The Middle School (Grades 5-8) is an important bridging period between Primary School and High School.
The first challenge relates to adjustment – from the the nurtured care of the class teacher to an environment where the student has to be more resourceful as he/she works with a variety of specialist teachers and is expected to be more independent and responsible.
Subjects are defined and the study is in more depth. Our approach to inquiry takes into account the critical needs of the adolescent brain, attempts to inspire and engage by providing a rigorous academic experience and yet respects that the student is developing in a variety of areas of perception, including a sense of his/her identity in a fast changing world. The programme anticipating a variety of different needs in the future for global citizens equips the student with a wide range of skills as well as knowledge in a range of subjects. Mother Language, Mathematics, Science, Foreign Languages, Social Sciences, Visual Arts, ICT, Music, PE
In his recent report, Sir Michael Wilshaw, Chief Inspector of Schools in England, identified that too many students are let down in the early stages of secondary school, entitling his report ‘Key Stage 3: The Wasted Years?’. He goes on to identify that a weakness in teaching and pupil progress reflects the lack of priority given to Key Stage and Middle Years by many schools.
Sixth, seventh, and eighth graders, roughly spanning ages eleven to thirteen, vary tremendously in their levels of maturity. It has been said that middle school students are interested in: absolutely everything … for half an hour. Other than the first three years of life, this is the grade span in which youngsters are most transformed. They enter middle school as children and leave as young adults. Sixth graders, except for a few more mature students, may look and act like children. They still regard the teacher as the fount of knowledge and their unquestioned leader. Seventh graders have typically entered what may be the most disorienting time of life. They have discovered sexuality but still deal with most things like children. Bickering and tattling are rampant, and they are intolerant of imperfection in anyone or anything. Eighth graders are generally in the process of coming to terms with their emerging adulthood and are far mellower than sixth or seventh graders. Many of them understand and appreciate irony and adult wit. While they are not children and want independence, they often prefer adult guidance to full responsibility.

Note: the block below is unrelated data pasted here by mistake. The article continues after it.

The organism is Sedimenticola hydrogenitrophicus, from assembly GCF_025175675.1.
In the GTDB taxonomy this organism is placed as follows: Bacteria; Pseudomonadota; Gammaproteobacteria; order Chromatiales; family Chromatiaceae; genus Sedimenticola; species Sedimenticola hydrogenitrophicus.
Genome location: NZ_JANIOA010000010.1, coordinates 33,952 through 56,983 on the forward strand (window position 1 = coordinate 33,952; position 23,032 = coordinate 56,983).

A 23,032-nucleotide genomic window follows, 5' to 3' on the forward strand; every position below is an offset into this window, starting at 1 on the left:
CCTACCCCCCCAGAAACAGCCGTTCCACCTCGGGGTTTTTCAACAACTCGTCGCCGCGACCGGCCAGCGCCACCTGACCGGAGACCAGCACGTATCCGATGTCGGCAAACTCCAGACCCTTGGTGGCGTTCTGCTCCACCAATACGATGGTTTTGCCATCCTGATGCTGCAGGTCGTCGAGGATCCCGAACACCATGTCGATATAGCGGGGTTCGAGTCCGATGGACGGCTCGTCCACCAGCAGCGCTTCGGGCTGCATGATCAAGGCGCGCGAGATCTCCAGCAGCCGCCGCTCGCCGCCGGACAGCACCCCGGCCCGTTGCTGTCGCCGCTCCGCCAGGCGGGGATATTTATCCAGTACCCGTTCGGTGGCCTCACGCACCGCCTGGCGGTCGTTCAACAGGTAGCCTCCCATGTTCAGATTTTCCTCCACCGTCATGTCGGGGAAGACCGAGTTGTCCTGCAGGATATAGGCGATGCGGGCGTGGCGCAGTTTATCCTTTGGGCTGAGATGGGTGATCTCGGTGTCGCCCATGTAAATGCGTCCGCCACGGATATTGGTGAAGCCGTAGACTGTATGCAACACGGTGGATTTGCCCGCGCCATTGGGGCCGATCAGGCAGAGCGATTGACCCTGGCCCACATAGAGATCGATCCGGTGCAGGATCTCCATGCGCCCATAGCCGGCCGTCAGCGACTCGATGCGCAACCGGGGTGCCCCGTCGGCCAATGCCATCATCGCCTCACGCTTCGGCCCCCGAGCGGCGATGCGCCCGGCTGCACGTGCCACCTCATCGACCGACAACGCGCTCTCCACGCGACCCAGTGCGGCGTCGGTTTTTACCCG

Students at all three grade levels need variety. While it is important for knowledge and conceptual understanding to be based in concrete experiences, middle school students will become as bored with exclusively hands-on experiences as with straight textbook instruction. Sixth graders will stay with engaging projects for some time. Seventh graders have other agendas and often test out their social skills, however nascent they may be. Eighth graders will rapidly and smoothly convert a lab into a full-blown social experience which has little to do with what the teacher intended.
The key to working with each of these grade levels is to keep them involved. Adolescents seldom stop to contemplate. They storm through life. Plan lesson sequences with a mixture of strategies, from observing real things, to writing, to reading, to oral sharing to planning and carrying out investigations. The more variety and the quicker the pace, the better it suits them. It takes creativity to keep the attention of these students. Using humour, bringing in strange objects, telling stories, and asking intriguing questions are all useful. In addition, involvement in planning is very helpful as they become ready to take on more and more responsibility for their own education.
Our Middle Years has been designed to support students during this crucial time. The adolescent brain is at a stage of specialising and pruning connections in a ‘use it or lose it’ fashion. It is crucial for students to make meaning of their learning to help strengthen new connections and to ensure that the existing knowledge and skills are not lost or pruned. This happens in a range of subjects: Mother Language, Mathematics, Science, Foreign Languages, Social Sciences, Visual Arts, ICT, Music, PE and not least Global Perspectives.